Prolonged therapeutic hypothermia does not adversely impact neuroplasticity after global ischemia in rats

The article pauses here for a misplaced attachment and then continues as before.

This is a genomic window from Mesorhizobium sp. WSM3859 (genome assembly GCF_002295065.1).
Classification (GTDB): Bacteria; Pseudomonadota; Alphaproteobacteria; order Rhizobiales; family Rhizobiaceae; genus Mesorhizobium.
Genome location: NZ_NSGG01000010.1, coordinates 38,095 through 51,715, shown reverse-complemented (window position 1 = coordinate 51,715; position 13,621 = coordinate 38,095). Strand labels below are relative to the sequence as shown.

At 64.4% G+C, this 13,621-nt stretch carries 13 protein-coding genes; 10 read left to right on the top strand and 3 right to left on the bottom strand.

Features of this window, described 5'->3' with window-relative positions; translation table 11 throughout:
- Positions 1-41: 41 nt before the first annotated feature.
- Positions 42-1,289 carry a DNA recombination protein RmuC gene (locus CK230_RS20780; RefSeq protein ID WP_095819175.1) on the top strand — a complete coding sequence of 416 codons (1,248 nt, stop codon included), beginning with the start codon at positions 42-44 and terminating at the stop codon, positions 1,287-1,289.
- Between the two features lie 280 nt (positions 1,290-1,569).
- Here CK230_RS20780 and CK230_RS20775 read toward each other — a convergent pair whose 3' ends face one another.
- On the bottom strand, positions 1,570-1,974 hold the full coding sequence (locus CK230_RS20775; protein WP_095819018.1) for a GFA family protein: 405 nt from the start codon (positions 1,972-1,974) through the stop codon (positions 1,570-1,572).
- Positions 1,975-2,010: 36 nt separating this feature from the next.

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Hypothermia improves clinical outcome after cardiac arrest in adults. Animal data show that a day or more of cooling optimally reduces edema and tissue injury after cerebral ischemia, especially after longer intervention delays. Lengthy treatments, however, may inhibit repair processes (e.g., synaptogenesis). Thus, we evaluated whether unilateral brain hypothermia (33°C) affects neuroplasticity in the rat 2-vessel occlusion model. In the first experiment, we cooled starting 1 hour after ischemia for 2, 4, or 7 days. Another group was cooled for 2 days starting 48 hours after ischemia. One group remained normothermic throughout. All hypothermia treatments started 1 hour after ischemia equally reduced hippocampal CA1 injury in the cooled hemisphere compared with the normothermic side and the normothermic group. Cooling only on days 3 and 4 was not beneficial. Importantly, no treatment influenced neurogenesis (Ki67/Doublecortin (DCX) staining), synapse formation (synaptophysin), or brain-derived neurotropic factor (BDNF) immunohistochemistry. A second experiment confirmed that BDNF levels (ELISA) were equivalent in normothermic and 7-day cooled rats. Last, we measured zinc (Zn), which is important in plasticity, with X-ray fluorescence imaging in normothermic and 7-day cooled rats. Hypothermia did not alter the postischemic distribution of Zn within the hippocampus. In summary, cooling significantly mitigates injury without compromising neuroplasticity. © 2012 ISCBFM All rights reserved.
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